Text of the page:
4. The method of claim 1 wherein said jitter windows are established in one voice region.
5. The method of claim 1 wherein said jitter windows are established in two voice regions separated by a data-only region.
6. The method of claim 1 wherein said step of establishing at least two non-overlapping jitter windows further includes:
establishing more than two non-overlapping jitter windows.
7. The method of claim 6 wherein the lengths of each of said more than two non-overlapping jitter windows are approximately equal.
8. A method of allocating a new upstream channel to accommodate at least one new voice connection in a shared-media packet-switched access network offering integrated Internet Protocol voice and data services, wherein a current upstream channel is carrying one or more existing voice connections, each of said existing voice connections being assigned to one or more jitter windows comprising a plurality of time slots for carrying voice packets, said method comprising the steps of:
selecting a new upstream channel with at least one idle time slot to accommodate said at least one new voice connection and said one or more existing voice connections,
assigning time slots in said new upstream channel to carry voice packets generated from said new and existing voice connections, such that voice packets from said one or more existing voice connections maintain jitter window assignments in the new upstream channel corresponding to the jitter window assignments in the current upstream channel.
9. The method of claim 8 wherein said new upstream channel is selected such that,
(1) the number of idle time slots in each jitter window in said new upstream channel being no less than the number of idle time slots allocated to a corresponding jitter window in said current upstream channel accommodating existing voice connections, and
(2) at least one of the jitter windows in said new upstream channel accommodating voice packets from said new and existing voice connections.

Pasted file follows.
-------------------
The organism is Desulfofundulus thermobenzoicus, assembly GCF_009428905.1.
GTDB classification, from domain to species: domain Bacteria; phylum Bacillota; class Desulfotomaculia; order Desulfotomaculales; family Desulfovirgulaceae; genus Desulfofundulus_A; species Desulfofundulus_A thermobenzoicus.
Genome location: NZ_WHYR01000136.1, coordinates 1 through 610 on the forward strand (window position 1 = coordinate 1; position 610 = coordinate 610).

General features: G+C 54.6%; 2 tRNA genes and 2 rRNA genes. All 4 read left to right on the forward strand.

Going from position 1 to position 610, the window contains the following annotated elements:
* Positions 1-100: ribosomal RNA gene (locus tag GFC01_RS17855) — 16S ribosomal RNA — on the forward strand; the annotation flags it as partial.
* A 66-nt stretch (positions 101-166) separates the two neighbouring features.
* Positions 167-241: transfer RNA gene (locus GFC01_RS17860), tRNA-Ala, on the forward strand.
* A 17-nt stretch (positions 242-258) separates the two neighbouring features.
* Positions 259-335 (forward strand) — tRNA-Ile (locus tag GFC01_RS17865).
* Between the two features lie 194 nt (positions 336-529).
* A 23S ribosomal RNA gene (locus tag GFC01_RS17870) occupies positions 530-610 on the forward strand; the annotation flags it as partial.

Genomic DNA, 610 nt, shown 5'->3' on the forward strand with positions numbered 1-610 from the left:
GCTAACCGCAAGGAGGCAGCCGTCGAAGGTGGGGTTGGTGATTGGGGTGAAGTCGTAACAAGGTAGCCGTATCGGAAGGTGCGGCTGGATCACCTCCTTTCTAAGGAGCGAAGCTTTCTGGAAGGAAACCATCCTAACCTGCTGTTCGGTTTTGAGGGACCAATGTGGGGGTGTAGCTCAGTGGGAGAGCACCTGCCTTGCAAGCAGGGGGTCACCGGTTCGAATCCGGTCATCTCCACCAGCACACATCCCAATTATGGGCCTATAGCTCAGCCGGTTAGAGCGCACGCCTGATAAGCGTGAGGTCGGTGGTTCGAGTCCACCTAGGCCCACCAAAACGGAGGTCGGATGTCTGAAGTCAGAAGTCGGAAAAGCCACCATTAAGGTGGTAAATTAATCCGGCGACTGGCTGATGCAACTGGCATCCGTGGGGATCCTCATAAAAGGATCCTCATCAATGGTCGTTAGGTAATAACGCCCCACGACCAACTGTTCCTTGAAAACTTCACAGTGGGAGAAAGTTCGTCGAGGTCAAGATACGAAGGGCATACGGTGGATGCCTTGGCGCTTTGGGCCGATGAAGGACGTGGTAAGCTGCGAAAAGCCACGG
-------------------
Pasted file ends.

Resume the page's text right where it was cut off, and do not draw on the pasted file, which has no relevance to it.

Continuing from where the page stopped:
10. The method of claim 8 wherein said step of selecting a new upstream channel further includes selecting one of a packed with first fit, minimally packed or maximally spread upstream channel.
11. The method of claim 8 wherein said step of assigning time slots further includes assigning an idle time slot for said new voice connection by selecting one of a lowest idle time slot, a highest idle time slot or randomly selecting an idle time slot.
12. The method of claim 8 wherein said voice connections are constant-bit-rate voice connections.
13. A shared-media packet-switched access network offering integrated Internet Protocol voice and data services comprising:
a cable modem located at a customer-end of an access network;
a cable modem termination system located at a head-end of an access network;
at least one upstream channel for transmitting voice and data packets from said cable modem to said cable modem termination system; wherein
said packets are transmitted in a frame comprising at least one voice region having fixed size, wherein said at least one voice region comprises at least two non-overlapping jitter windows, and wherein each of said at least two jitter windows comprises a plurality of time slots for carrying said voice packets, and said at least two jitter windows collectively covering the entire voice region; and